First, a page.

The Lucky Ones

About ten miles into my workout on Sunday, I had the urge to slow down and take it easy. It was the first really warm and sunny day of spring and the breeze had morphed into an annoyingly brutal headwind. I was pushing on pace but my heart monitor said I was working a bit harder than expected. I wasn’t feeling it. With Boston just a couple weeks away, taking it down a notch didn’t seem like too bad an idea.

Then something happened. A loose pack of cyclists went by me just as I began to climb a small hill a few miles from home. The riders in the front simply gave me little waves as they switched gears in unison but one lone cyclist who was clearly struggling to hang on to the back of the pack did something different. This cyclist sat up, slowed down to my speed and said, “dude, seeing you working out here is the most inspirational thing I have seen in a long time. You are amazing.”

If you know me well, you are fully aware that hearing words like those is usually enough to get me to climb out of the racer, smack the speaker across the face and curse him or her out into next week without missing a push.

You see…

I hate being called inspirational
I don’t think there’s anything too amazing about exercising
Chatting up someone as he begins a climb after 10 miles at race pace under a hot sun isn’t too smart

My reaction to the comment amazed even me. I thanked the cyclist with my usual, “right on, man, good work to you, too.” Then, rather than mumbling something sarcastic under my breath and secretly wishing that he roll a tire or hit a pothole, I added, “catch those bastards and push the pace.”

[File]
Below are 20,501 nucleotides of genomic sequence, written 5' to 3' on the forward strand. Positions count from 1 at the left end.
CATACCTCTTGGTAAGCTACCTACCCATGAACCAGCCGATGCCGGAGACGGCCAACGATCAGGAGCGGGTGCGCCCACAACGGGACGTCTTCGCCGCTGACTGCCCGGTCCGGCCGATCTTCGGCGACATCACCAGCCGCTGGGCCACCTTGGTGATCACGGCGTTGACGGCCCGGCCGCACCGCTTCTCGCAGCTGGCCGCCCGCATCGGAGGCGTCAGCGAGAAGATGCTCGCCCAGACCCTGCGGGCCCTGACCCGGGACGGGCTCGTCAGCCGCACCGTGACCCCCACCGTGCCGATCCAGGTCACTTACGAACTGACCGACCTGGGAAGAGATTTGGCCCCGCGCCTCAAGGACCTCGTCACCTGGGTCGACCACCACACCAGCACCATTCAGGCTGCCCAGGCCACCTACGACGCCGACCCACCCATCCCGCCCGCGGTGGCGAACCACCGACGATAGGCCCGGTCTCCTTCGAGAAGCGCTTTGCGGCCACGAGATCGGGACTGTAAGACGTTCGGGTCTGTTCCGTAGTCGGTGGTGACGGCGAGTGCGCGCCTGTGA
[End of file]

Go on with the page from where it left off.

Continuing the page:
He said “thanks,” put his head down, shifted gears and began turning his cranks as if my words ignited a fuse deep in his soul. Just as he crested the hill, focused on his new mission, I heard him call back, “dig deep, my friend, we are the lucky ones.”

At that very moment, I, too, felt something inside come to life. I found a new gear. I think it was because he called me “lucky.”

Is it right to call someone in a wheelchair “lucky?” Most people don’t think so. I happen to think a bit differently.

I am lucky.

You see, a wheelchair, just like a bike, is a vehicle of freedom. Moving it forward under our own power, rolling under the hot sun and feeling the burn are the byproducts of effort, drive, determination and hard work. It is a privilege we earn. The readiness to dig just a bit deeper when the road turns up and the body hints it wants to take it easy is what makes us lucky.

About a mile from the house, I crossed the cyclists again. This time we were heading in opposite directions. You will never guess who was in front of the pack pushing the pace.

And you’ll never guess who else had already decided to kick it up a notch, too. Nice workout.

Luck is something that comes to those who are ready for it.